Springer Online Journal Archives 1860-2000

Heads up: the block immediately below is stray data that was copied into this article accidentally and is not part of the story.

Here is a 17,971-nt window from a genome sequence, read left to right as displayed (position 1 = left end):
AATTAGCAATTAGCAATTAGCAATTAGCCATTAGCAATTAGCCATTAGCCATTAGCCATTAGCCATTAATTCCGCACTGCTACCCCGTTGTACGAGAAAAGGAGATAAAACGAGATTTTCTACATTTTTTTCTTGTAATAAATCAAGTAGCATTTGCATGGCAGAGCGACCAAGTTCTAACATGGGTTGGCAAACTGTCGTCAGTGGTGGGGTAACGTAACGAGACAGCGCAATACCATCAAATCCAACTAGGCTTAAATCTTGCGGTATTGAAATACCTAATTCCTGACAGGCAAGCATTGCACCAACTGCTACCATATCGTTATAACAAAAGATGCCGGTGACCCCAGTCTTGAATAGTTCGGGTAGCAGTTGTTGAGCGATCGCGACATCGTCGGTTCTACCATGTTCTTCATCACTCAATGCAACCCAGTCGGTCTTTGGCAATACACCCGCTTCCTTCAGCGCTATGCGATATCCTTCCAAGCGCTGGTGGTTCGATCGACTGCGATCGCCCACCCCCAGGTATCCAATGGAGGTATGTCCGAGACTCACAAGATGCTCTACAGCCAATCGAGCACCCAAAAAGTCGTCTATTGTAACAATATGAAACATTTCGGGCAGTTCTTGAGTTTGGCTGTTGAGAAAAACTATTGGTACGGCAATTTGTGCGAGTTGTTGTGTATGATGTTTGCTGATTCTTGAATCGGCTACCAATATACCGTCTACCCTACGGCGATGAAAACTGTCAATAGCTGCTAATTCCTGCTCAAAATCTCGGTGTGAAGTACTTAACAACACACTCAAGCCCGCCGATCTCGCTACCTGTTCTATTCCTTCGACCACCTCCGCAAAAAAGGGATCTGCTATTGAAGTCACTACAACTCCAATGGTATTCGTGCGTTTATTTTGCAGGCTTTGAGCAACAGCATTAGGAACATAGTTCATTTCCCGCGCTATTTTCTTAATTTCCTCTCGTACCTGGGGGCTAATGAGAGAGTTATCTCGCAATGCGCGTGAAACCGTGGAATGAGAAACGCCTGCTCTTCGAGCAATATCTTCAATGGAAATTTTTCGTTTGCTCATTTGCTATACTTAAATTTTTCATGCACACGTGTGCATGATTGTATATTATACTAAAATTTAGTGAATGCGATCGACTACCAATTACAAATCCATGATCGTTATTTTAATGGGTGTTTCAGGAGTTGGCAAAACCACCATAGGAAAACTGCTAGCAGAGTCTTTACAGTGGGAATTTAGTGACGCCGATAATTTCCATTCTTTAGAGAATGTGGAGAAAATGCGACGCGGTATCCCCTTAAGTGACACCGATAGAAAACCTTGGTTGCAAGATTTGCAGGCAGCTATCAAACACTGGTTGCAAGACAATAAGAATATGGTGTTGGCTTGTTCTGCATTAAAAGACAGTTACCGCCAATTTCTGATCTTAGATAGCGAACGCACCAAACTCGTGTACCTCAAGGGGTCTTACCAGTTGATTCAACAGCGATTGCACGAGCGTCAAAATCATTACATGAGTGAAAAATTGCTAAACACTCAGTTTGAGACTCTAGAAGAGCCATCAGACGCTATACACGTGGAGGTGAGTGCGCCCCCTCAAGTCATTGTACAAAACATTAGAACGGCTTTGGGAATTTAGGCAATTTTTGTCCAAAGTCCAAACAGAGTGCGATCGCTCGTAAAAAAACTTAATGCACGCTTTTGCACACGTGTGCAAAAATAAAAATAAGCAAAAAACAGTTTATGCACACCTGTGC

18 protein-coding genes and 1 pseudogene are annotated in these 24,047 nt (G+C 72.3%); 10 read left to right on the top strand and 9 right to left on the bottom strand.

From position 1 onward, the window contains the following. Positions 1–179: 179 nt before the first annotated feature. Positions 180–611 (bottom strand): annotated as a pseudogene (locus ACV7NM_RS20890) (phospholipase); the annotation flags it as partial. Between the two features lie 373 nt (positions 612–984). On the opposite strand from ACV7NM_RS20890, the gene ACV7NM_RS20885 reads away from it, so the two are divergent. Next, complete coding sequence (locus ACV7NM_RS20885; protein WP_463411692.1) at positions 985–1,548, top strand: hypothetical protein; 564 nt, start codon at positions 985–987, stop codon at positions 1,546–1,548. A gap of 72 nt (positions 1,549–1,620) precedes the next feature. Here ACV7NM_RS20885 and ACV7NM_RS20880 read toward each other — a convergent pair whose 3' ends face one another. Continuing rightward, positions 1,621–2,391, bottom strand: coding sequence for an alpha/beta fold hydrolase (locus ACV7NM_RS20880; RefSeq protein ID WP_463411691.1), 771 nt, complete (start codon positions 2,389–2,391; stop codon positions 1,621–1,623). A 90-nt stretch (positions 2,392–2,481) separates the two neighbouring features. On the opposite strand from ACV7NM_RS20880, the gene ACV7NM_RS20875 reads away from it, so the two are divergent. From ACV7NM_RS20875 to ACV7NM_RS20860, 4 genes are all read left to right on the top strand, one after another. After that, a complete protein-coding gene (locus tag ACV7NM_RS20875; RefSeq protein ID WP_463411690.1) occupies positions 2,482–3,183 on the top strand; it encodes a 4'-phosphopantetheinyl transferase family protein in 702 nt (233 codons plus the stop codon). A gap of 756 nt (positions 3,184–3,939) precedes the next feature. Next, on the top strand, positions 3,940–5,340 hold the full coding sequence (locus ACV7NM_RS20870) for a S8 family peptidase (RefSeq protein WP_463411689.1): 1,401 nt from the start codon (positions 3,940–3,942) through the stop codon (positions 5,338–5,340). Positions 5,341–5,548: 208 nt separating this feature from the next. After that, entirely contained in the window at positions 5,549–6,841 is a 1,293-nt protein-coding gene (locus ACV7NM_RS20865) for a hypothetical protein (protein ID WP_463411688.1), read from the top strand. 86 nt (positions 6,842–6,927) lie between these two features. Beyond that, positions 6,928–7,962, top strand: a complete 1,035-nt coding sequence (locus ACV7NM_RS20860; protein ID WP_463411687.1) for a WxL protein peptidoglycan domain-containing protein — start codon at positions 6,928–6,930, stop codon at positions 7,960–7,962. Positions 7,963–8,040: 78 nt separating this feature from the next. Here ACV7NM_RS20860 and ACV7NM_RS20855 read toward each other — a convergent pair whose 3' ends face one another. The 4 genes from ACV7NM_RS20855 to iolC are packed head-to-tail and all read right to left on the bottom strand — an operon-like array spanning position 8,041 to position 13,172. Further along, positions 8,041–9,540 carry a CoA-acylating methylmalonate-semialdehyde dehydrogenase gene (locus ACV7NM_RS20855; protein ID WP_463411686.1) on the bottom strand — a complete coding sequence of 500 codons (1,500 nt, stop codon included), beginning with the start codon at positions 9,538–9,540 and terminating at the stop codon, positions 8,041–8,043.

Abstract Objectives: To compare HIV prevalence estimates (total number infected) by using extrapolation from surveys on infection rate and risk behaviour (EIR) in specific segments of the population and back-calculation (BC) on reported AIDS cases. To discuss potential sources of bias and error, and to identify areas for improvement of the methodology. Design: Systematic comparison and epidemiological assessment of data input, underlying assumptions, and output. Methods: Low, possibly unbiased and high estimates of HIV prevalence as of January 1996 for homo/bisexual men, injecting drug users, heterosexual men and women with multiple partners, and blood transfusion recipients and haemophiliacs were derived from surveys and continuous data collections on HIV infection rate and risk behaviour in the Netherlands between 1992 and 1996. These were compared with estimates (point and 95% CI) by empirical Bayesian BC on AIDS cases 1982–1995. Results and conclusions: The estimate of HIV prevalence by EIR was 13,806 with low and high estimates of 9619 and 17,700, respectively. The HIV prevalence estimate by BC was 8812 (95% CI: 7759–9867). The available data from EIR are too limited for accurate estimates of HIV prevalence. EIR estimates could be improved considerably with more precise data on prevalence of risk behaviours and HIV prevalence rate for homosexual men. More confidence can be put in the BC estimates, but these could be underestimates because of the age effect on incubation time, pre-AIDS treatment and relapse of risk behaviour. BC estimates could be improved by a better representation of the incubation time distribution (including the effect of age thereupon), better data on the effectiveness and uptake of pre-AIDS antiretroviral treatment and prophylaxis of opportunistic infections, and on the level of underreporting.
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